The bets are laid.
Now here come the corona cards.
Hundreds of students are moving to Spokane to live on campus at Whitworth and Gonzaga, even as Washington State, Eastern Washington and other schools have gone strictly online. Meanwhile, students in the Mead and East Valley will walk the halls – as will students in districts across the border in Idaho – while those in Spokane, Central Valley and Cheney stay home and learn on computers.
Every school is taking a different approach to the pandemic this fall, ranging from online-only, to in-person classes with a testing-tracing-quarantine regime, to the mask-optional hallways of some schools in Idaho.
All, however, are taking a big fat leap into the unknown. All are making a not-quite-blind wager against the future. For those betting on in-person learning, the odds are good that at least some of them will find themselves forced to retreat, closing campuses or pausing in-person classes to try and wait out an outbreak. The odds that such outbreaks will spread from the student population, where cases tend to be less severe, into the population at large seem quite good indeed.
But the bets are made, the pot’s right, and here come the cards.
If the schools that wagered on their ability to manage the “in-person experience” find themselves with a not-all-unlikely outbreak – if Gonzaga or Whitworth has to beat a hasty retreat, say – administrators should resist the temptation to blame the students for doing what anyone could have predicted students would do.
The students aren’t the ones who made the bet.
All around the country, at campus after campus, the high hopes of a smooth return to the vaunted “in-person” experience of college have been dashed within days. The University of Alabama posted more than 1,000 cases right off the bat. The University of Iowa and Illinois State University recorded more than 500 apiece – as has little Georgia College.
Local officials in those jurisdictions shut down or put limits on bars.
North Carolina State had 800 cases within days of students’ return, and shut down its dorms. Notre Dame found 150 cases in its first week, and retreated from in-person classes. The University of Tennessee at Knoxville had 150 cases and shut down its Greek system. Temple and Towson and East Carolina universities all shut down in-person learning in mere days, after initial virus outbreaks among the student population.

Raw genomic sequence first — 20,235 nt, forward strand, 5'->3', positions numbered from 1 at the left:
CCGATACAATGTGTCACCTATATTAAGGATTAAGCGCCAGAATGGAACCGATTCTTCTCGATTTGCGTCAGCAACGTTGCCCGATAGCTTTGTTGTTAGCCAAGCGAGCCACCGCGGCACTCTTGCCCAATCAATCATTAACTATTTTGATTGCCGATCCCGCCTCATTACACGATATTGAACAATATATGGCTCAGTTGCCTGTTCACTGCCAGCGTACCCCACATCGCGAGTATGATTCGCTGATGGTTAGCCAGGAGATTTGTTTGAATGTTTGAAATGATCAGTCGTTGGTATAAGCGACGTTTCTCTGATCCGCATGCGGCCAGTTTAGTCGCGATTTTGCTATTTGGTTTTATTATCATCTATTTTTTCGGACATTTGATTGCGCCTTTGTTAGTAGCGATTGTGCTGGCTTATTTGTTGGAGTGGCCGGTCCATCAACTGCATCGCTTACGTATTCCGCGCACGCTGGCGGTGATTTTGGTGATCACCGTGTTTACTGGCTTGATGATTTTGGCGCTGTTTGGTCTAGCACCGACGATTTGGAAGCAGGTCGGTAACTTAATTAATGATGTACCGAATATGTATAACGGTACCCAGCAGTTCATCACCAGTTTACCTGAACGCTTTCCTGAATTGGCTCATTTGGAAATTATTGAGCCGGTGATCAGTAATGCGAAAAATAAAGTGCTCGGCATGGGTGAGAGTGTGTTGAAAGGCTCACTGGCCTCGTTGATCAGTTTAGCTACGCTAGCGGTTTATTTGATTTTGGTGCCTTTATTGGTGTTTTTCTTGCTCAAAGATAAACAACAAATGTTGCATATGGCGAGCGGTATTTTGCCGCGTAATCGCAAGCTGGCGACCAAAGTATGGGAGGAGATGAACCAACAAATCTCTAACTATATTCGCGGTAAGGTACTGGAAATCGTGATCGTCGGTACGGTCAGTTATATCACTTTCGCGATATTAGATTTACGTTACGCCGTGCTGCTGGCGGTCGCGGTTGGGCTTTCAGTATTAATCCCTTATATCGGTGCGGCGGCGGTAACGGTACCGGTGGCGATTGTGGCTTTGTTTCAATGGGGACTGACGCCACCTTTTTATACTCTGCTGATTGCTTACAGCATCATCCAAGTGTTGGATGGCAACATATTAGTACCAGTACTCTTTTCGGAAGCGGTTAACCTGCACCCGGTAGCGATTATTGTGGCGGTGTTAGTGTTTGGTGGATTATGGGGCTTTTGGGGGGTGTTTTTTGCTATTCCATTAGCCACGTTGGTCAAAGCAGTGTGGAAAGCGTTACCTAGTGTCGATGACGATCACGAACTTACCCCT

Other schools that had immediate outbreaks initiated temporary “pauses” of in-person learning, as they try to put a lid on things. The same dynamic – open first, only to close or retrench significantly almost immediately – is happening at K-12 schools, as well.
Everywhere you look, the best-laid plans are falling apart.
USA Today examined the COVID-19 case counts at all counties with a major sports college – the so-called Power 5 conferences, including the Pac-12 – and found that the seven-day average of cases rose 25% on average.
That, even as the seven-day average across the country fell 9%.
Everywhere you look, the bets aren’t paying off.
There’s not much mystery about why. Colleges are making a Herculean ask of their young charges: don’t party, wear masks, avoid the bars, keep your distance, limit the visitors to your dorm room, live behind plexiglass …
A lot of young people won’t toe this line. That might be aggravating to those of us who dutifully mask up all the time now, but it’s also entirely predictable. A large number of students, whose lives have already been upended by the pandemic, are simply not going to be strict about following the guidelines that college administrators are so earnestly begging them to follow.
This is true regardless of what colleges do. For proof of that, look no farther than Pullman, where students returned to town even though WSU went online-only, and helped fuel one of the country’s hottest hot spots. It’s frustrating, but it shouldn’t be at all surprising.
This is not just a question of huge house parties or crowded bars, either; at the University of Southern California, which has closed its campus, cases have been traced back to Monopoly games and study sessions.
The ability of socializing students to spread a virus is remarkable. At Butler, for example, officials noted their contact tracing program identified 75 contacts for some of their positive cases. For the people who like to minimize the risk to young people, think of that web of connection, and the ways it can reach into the faculty and staff and surrounding community.
Meanwhile, university administrators, who face enormous financial pressures to attempt the in-person impossible, are urging the kids to follow the rules and blaming them when they don’t – blaming them, that is, for doing what anyone could have predicted that some of them, at least, would do.
The scoldings are almost as common as the outbreaks.
An administrator at Syracuse issued a statement upbraiding a bunch of irresponsible freshmen who “selfishly jeopardized the very thing so many of you claim to want from Syracuse University – that is, a chance at a residential collegiate experience. … Be adults. Think of someone other than yourself.”
Be adults, indeed. The wager that the in-person campus experience will be manageable without the in-person experience of widespread viral transmission is a risky one at best.
It’s one that a lot of adults might have avoided altogether.
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